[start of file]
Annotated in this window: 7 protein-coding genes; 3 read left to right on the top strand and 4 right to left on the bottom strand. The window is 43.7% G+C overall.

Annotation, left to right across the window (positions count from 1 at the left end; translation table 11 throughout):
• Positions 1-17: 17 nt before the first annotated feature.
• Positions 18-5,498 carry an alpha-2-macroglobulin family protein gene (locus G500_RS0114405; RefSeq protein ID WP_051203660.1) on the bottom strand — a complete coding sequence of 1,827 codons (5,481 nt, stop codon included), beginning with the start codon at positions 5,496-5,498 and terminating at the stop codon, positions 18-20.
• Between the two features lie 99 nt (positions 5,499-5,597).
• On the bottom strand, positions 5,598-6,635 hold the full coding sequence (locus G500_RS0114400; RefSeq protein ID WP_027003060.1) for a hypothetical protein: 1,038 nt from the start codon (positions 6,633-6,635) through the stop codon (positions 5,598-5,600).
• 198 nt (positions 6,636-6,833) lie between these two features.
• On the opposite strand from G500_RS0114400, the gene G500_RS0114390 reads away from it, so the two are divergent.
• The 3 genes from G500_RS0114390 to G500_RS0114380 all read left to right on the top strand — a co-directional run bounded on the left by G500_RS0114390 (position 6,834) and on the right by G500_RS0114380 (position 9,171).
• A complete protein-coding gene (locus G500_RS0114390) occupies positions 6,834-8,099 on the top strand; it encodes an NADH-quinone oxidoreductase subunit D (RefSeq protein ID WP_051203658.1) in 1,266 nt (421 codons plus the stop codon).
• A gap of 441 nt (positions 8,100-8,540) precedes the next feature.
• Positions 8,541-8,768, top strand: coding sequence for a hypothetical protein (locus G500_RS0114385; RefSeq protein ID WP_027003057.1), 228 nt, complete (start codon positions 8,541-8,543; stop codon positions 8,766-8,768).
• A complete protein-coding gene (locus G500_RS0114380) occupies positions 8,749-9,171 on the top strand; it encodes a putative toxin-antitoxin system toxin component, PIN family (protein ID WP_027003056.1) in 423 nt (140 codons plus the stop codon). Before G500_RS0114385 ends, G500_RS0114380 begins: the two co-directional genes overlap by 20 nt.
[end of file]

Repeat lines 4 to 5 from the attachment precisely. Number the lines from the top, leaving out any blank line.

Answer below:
• Positions 18-5,498 carry an alpha-2-macroglobulin family protein gene (locus G500_RS0114405; RefSeq protein ID WP_051203660.1) on the bottom strand — a complete coding sequence of 1,827 codons (5,481 nt, stop codon included), beginning with the start codon at positions 5,496-5,498 and terminating at the stop codon, positions 18-20.
• Between the two features lie 99 nt (positions 5,499-5,597).